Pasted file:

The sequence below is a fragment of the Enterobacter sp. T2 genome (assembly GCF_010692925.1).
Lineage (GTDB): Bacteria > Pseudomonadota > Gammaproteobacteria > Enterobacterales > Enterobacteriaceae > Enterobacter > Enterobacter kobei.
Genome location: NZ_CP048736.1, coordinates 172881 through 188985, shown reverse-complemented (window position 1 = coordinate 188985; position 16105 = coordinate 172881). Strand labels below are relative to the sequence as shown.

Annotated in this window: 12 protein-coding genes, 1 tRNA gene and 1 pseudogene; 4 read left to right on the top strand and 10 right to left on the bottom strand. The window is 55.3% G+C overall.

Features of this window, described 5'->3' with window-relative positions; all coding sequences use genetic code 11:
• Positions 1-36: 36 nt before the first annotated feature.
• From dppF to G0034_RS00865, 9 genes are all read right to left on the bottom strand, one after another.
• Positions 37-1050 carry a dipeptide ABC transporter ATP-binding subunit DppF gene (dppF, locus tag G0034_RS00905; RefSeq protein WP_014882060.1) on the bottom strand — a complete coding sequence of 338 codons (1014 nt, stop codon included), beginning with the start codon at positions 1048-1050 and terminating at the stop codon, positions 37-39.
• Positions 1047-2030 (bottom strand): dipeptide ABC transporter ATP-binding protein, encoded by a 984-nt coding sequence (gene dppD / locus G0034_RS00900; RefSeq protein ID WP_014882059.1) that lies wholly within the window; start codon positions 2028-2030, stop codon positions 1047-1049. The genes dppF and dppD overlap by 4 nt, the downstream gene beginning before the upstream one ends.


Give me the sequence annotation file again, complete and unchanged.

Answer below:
The sequence below is a fragment of the Enterobacter sp. T2 genome (assembly GCF_010692925.1).
Lineage (GTDB): Bacteria > Pseudomonadota > Gammaproteobacteria > Enterobacterales > Enterobacteriaceae > Enterobacter > Enterobacter kobei.
Genome location: NZ_CP048736.1, coordinates 172881 through 188985, shown reverse-complemented (window position 1 = coordinate 188985; position 16105 = coordinate 172881). Strand labels below are relative to the sequence as shown.

Annotated in this window: 12 protein-coding genes, 1 tRNA gene and 1 pseudogene; 4 read left to right on the top strand and 10 right to left on the bottom strand. The window is 55.3% G+C overall.

Features of this window, described 5'->3' with window-relative positions; all coding sequences use genetic code 11:
• Positions 1-36: 36 nt before the first annotated feature.
• From dppF to G0034_RS00865, 9 genes are all read right to left on the bottom strand, one after another.
• Positions 37-1050 carry a dipeptide ABC transporter ATP-binding subunit DppF gene (dppF, locus tag G0034_RS00905; RefSeq protein WP_014882060.1) on the bottom strand — a complete coding sequence of 338 codons (1014 nt, stop codon included), beginning with the start codon at positions 1048-1050 and terminating at the stop codon, positions 37-39.
• Positions 1047-2030 (bottom strand): dipeptide ABC transporter ATP-binding protein, encoded by a 984-nt coding sequence (gene dppD / locus G0034_RS00900; RefSeq protein ID WP_014882059.1) that lies wholly within the window; start codon positions 2028-2030, stop codon positions 1047-1049. The genes dppF and dppD overlap by 4 nt, the downstream gene beginning before the upstream one ends.